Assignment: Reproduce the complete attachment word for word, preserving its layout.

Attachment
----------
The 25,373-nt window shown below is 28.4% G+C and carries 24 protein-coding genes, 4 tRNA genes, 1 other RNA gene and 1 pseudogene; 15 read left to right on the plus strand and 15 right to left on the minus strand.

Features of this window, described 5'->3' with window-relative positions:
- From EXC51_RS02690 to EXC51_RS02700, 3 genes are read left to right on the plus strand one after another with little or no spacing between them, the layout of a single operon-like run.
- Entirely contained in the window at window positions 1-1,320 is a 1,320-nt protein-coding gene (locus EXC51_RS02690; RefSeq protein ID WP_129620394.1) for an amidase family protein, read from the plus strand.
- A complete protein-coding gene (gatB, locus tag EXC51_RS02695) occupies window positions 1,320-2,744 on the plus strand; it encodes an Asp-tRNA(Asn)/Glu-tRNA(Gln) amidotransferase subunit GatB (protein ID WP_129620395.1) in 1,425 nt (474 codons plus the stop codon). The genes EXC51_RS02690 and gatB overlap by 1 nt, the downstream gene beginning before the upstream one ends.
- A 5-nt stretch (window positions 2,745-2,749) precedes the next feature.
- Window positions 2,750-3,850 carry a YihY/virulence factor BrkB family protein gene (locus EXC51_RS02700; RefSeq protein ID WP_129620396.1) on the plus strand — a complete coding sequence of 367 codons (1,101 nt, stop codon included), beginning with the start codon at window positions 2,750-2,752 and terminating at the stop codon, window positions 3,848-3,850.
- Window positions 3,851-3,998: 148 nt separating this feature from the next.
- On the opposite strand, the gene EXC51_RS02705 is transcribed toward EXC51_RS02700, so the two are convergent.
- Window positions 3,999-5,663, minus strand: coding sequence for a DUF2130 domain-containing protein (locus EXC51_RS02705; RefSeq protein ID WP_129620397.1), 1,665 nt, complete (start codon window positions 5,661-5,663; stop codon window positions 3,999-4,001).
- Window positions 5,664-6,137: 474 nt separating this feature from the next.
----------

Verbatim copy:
The 25,373-nt window shown below is 28.4% G+C and carries 24 protein-coding genes, 4 tRNA genes, 1 other RNA gene and 1 pseudogene; 15 read left to right on the plus strand and 15 right to left on the minus strand.

Features of this window, described 5'->3' with window-relative positions:
- From EXC51_RS02690 to EXC51_RS02700, 3 genes are read left to right on the plus strand one after another with little or no spacing between them, the layout of a single operon-like run.
- Entirely contained in the window at window positions 1-1,320 is a 1,320-nt protein-coding gene (locus EXC51_RS02690; RefSeq protein ID WP_129620394.1) for an amidase family protein, read from the plus strand.
- A complete protein-coding gene (gatB, locus tag EXC51_RS02695) occupies window positions 1,320-2,744 on the plus strand; it encodes an Asp-tRNA(Asn)/Glu-tRNA(Gln) amidotransferase subunit GatB (protein ID WP_129620395.1) in 1,425 nt (474 codons plus the stop codon). The genes EXC51_RS02690 and gatB overlap by 1 nt, the downstream gene beginning before the upstream one ends.
- A 5-nt stretch (window positions 2,745-2,749) precedes the next feature.
- Window positions 2,750-3,850 carry a YihY/virulence factor BrkB family protein gene (locus EXC51_RS02700; RefSeq protein ID WP_129620396.1) on the plus strand — a complete coding sequence of 367 codons (1,101 nt, stop codon included), beginning with the start codon at window positions 2,750-2,752 and terminating at the stop codon, window positions 3,848-3,850.
- Window positions 3,851-3,998: 148 nt separating this feature from the next.
- On the opposite strand, the gene EXC51_RS02705 is transcribed toward EXC51_RS02700, so the two are convergent.
- Window positions 3,999-5,663, minus strand: coding sequence for a DUF2130 domain-containing protein (locus EXC51_RS02705; RefSeq protein ID WP_129620397.1), 1,665 nt, complete (start codon window positions 5,661-5,663; stop codon window positions 3,999-4,001).
- Window positions 5,664-6,137: 474 nt separating this feature from the next.